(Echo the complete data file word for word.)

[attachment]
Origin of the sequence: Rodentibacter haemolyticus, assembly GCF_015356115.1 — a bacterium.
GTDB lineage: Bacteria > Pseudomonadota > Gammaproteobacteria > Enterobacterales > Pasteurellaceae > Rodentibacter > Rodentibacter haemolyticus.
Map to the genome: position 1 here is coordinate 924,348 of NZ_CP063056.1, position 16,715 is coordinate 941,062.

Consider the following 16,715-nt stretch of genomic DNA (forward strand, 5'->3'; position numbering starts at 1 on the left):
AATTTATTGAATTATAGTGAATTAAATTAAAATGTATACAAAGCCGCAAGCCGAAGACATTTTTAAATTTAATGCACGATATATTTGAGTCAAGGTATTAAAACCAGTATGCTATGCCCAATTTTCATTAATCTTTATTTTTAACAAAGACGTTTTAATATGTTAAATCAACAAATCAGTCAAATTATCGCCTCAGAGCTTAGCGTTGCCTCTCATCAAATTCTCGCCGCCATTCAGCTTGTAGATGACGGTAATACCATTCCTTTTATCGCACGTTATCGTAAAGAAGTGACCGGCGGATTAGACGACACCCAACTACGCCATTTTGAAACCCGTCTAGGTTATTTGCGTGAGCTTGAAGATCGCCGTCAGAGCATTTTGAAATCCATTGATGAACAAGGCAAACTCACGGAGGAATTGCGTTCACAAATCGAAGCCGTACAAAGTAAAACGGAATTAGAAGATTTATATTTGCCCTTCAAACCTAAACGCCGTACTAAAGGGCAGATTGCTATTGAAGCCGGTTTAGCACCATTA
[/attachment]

Origin of the sequence: Rodentibacter haemolyticus, assembly GCF_015356115.1 — a bacterium.
GTDB lineage: Bacteria > Pseudomonadota > Gammaproteobacteria > Enterobacterales > Pasteurellaceae > Rodentibacter > Rodentibacter haemolyticus.
Map to the genome: position 1 here is coordinate 924,348 of NZ_CP063056.1, position 16,715 is coordinate 941,062.

Consider the following 16,715-nt stretch of genomic DNA (forward strand, 5'->3'; position numbering starts at 1 on the left):
AATTTATTGAATTATAGTGAATTAAATTAAAATGTATACAAAGCCGCAAGCCGAAGACATTTTTAAATTTAATGCACGATATATTTGAGTCAAGGTATTAAAACCAGTATGCTATGCCCAATTTTCATTAATCTTTATTTTTAACAAAGACGTTTTAATATGTTAAATCAACAAATCAGTCAAATTATCGCCTCAGAGCTTAGCGTTGCCTCTCATCAAATTCTCGCCGCCATTCAGCTTGTAGATGACGGTAATACCATTCCTTTTATCGCACGTTATCGTAAAGAAGTGACCGGCGGATTAGACGACACCCAACTACGCCATTTTGAAACCCGTCTAGGTTATTTGCGTGAGCTTGAAGATCGCCGTCAGAGCATTTTGAAATCCATTGATGAACAAGGCAAACTCACGGAGGAATTGCGTTCACAAATCGAAGCCGTACAAAGTAAAACGGAATTAGAAGATTTATATTTGCCCTTCAAACCTAAACGCCGTACTAAAGGGCAGATTGCTATTGAAGCCGGTTTAGCACCATTA